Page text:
Life insurance is very important to ensure that loved ones have some security in case the worst happens. But, did you know that a DWI conviction might negatively impact your ability to obtain life insurance? While there does not seem to be any law stating life insurance consequences of a DWI, many life insurance companies tend to make obtaining a policy difficult with a DWI on a person's record. For most companies, there is a 2-3 year waiting period after a DWI to get a life insurance policy. However, some companies might have a person wait up to 5 years,...

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Turn Signals: A Common Cause for DWI Stops

One of the most common bases for a traffic stop leading a DWI arrest is failure to use a signal. While it is a relatively minor offense, keep in mind that police only need a single reason, no matter how minor, to have reasonable suspicion to make a stop. Reasonable suspicion requires articulable facts that indicate that a person is, was, or will be involved in criminal activity. Though small, traffic violations are still "criminal activity" for purposes of making DWI stops. Turn Signal Statute The statute regarding turn signals is Transportation Code section 545.104. That statute states: (a) An operator shall use...

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Operation and DWI

Despite the title “driving while intoxicated”, the law really only requires what it calls “operation” while intoxicated. This is one of the main reasons why there is plenty of confusion when police make a DWI arrest on a person sleeping in their car (for example). In other words, there is no actual “driving” requirement for DWI stops! Can you believe the law allows something so ridiculous?! What is Operation? The worst part of the “operation” requirement is that the law does not clearly define what "operation" is. The most common, and simple, way to describe “operation” is performing an act that enables...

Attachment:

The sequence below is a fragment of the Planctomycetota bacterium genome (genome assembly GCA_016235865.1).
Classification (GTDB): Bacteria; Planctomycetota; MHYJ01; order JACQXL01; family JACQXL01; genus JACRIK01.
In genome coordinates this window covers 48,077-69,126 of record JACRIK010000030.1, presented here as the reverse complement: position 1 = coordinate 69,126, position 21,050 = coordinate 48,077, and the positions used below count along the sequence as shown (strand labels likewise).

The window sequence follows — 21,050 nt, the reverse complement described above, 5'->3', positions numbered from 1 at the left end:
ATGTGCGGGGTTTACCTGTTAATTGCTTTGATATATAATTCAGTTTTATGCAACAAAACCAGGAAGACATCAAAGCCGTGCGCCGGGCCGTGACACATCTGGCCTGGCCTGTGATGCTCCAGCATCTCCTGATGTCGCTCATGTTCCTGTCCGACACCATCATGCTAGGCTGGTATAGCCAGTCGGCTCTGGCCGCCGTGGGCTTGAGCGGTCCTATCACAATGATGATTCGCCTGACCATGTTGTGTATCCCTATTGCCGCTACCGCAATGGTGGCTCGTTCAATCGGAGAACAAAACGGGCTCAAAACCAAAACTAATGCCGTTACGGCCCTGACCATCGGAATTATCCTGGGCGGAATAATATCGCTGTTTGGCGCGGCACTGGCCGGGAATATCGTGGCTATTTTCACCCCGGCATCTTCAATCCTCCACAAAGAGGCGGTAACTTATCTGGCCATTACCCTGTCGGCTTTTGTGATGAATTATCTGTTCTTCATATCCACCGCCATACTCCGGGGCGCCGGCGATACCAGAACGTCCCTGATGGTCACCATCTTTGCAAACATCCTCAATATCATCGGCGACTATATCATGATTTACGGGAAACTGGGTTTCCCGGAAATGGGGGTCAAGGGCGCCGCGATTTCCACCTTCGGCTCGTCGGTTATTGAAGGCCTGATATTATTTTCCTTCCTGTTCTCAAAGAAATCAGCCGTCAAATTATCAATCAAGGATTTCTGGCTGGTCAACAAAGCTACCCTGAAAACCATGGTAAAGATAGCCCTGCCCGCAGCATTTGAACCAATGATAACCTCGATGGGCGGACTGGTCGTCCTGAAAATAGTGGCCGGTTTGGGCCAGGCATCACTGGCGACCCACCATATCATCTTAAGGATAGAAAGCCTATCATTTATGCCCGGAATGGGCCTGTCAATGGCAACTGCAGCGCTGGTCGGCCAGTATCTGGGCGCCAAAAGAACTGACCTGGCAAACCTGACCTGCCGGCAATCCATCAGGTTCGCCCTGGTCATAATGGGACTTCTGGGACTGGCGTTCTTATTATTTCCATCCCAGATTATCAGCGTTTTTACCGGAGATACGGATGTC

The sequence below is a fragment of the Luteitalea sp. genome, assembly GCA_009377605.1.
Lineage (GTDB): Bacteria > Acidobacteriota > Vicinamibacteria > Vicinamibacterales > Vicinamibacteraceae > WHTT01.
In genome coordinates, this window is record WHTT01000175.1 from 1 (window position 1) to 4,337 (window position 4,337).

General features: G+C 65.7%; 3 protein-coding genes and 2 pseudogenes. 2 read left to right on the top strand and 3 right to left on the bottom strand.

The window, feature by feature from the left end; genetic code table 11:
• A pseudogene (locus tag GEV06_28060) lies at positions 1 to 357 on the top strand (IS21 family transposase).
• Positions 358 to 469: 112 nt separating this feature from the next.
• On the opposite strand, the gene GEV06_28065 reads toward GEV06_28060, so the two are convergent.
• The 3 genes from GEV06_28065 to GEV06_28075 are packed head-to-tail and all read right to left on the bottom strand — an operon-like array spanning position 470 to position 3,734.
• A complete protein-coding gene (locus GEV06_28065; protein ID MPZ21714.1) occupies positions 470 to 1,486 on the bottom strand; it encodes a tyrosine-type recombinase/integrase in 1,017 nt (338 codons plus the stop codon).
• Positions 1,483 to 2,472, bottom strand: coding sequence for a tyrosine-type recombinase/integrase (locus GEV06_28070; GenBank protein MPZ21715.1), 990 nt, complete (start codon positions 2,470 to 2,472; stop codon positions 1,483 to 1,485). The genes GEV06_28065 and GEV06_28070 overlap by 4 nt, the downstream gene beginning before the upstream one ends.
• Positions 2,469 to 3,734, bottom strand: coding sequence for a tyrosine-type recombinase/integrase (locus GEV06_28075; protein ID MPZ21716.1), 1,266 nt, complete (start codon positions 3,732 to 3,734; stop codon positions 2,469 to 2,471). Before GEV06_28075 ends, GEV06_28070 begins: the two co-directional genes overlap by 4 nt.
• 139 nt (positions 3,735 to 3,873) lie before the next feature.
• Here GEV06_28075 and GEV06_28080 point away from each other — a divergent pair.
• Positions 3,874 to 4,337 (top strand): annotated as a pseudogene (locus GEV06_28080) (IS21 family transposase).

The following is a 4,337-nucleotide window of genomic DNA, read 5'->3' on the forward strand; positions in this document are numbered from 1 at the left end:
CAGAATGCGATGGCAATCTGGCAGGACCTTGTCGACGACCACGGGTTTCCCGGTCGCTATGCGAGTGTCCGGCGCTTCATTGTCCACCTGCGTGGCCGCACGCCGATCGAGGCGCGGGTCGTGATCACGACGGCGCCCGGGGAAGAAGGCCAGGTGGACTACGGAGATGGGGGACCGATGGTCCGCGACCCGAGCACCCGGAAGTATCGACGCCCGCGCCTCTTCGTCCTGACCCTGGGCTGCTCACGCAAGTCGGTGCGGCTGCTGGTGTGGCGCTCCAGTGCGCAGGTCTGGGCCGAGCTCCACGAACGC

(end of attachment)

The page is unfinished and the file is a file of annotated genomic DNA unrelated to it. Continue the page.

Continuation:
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The Coffey Firm’s Mission Statement

Everyone makes mistakes. What makes an arrest so scary is the unknown and the shame. An arrest feels like society plastered your name on a billboard or aired it on the news (sometimes it is). The embarrassment of having our family, friends, neighbors and coworkers know about an arrest feels unbearable. The Coffey Firm understands this. Outside of the fear of the unknown, the grief of letting others down is the single most important reason I have found that people come and hire me. Our name, character and reputation mean everything to us. When you go through a DWI, you...

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Family Violence: Don’t Settle for a Class C Assault!

While "class C" misdemeanors are the lowest form of misdemeanor, that does NOT mean the long-term effects are the same. Most, if not all, traffic violations are Class C misdemeanors. Because of this, many generalize Class C misdemeanors as the "equivalent" of traffic tickets. That is far from the truth, especially for family violence. Do not be tricked by Class C Family Violence Assaults! What is an Assault? An assault is legally defined as an offensive contact. An offensive contact is a class C assault which is up to a $500 fine. Once the offensive contact causes pain it becomes a class A...